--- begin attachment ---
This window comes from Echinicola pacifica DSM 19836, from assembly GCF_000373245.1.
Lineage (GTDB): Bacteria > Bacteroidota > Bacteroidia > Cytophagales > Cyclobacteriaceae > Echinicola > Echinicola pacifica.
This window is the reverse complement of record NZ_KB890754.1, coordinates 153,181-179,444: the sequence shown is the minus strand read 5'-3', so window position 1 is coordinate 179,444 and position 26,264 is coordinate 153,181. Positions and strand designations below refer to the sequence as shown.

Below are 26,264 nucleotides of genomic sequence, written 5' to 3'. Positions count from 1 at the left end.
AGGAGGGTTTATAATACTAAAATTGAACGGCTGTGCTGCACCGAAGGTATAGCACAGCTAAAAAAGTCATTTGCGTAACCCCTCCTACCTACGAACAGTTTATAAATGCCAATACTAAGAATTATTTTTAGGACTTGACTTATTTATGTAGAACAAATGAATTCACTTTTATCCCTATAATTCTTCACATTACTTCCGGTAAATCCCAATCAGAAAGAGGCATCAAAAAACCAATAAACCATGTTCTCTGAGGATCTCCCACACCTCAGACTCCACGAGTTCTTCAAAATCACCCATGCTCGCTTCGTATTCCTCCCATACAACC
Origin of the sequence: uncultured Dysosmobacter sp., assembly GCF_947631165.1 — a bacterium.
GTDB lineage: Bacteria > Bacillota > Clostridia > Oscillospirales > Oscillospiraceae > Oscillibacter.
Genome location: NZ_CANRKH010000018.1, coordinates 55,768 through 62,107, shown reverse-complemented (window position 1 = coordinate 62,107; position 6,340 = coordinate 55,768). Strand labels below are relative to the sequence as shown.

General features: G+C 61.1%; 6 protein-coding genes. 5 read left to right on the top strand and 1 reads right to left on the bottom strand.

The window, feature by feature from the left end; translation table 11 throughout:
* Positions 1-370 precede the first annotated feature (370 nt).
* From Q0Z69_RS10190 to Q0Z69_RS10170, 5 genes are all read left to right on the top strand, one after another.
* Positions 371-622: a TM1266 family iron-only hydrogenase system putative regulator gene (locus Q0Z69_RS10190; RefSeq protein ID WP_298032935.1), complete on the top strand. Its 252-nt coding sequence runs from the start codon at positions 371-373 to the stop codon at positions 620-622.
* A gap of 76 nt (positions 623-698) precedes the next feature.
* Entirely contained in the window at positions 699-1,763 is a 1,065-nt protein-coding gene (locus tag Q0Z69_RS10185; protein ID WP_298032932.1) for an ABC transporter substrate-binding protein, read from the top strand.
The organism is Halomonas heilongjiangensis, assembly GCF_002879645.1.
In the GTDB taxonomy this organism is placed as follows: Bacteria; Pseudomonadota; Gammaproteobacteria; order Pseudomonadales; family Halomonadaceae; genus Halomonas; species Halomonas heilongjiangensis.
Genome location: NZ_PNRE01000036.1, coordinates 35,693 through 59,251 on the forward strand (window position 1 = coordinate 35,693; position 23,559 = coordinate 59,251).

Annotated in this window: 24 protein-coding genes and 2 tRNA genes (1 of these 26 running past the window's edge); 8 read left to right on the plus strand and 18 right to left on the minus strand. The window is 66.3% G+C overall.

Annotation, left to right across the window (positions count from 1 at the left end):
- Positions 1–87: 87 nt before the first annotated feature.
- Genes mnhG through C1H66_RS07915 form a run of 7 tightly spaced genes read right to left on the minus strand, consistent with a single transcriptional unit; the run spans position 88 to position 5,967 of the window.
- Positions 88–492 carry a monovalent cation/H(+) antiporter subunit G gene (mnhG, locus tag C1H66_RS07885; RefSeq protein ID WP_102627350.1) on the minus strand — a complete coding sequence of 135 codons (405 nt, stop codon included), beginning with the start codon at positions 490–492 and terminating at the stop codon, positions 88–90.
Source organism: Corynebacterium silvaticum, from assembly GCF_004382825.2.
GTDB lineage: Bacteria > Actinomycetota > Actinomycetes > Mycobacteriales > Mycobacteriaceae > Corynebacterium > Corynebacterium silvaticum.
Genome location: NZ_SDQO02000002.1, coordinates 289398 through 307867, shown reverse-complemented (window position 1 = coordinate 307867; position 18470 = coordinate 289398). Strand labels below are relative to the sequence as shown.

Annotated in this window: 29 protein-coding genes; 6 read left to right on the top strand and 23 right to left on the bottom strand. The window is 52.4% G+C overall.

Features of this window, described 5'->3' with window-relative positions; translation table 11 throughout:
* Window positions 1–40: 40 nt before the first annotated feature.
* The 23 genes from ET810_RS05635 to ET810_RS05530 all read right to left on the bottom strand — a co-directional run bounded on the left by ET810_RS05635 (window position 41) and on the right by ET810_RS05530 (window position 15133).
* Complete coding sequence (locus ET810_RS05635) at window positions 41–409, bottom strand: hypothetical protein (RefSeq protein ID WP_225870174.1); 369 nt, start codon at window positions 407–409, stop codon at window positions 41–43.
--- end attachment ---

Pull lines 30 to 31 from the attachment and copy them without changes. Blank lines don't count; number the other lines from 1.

* The 23 genes from ET810_RS05635 to ET810_RS05530 all read right to left on the bottom strand — a co-directional run bounded on the left by ET810_RS05635 (window position 41) and on the right by ET810_RS05530 (window position 15133).
* Complete coding sequence (locus ET810_RS05635) at window positions 41–409, bottom strand: hypothetical protein (RefSeq protein ID WP_225870174.1); 369 nt, start codon at window positions 407–409, stop codon at window positions 41–43.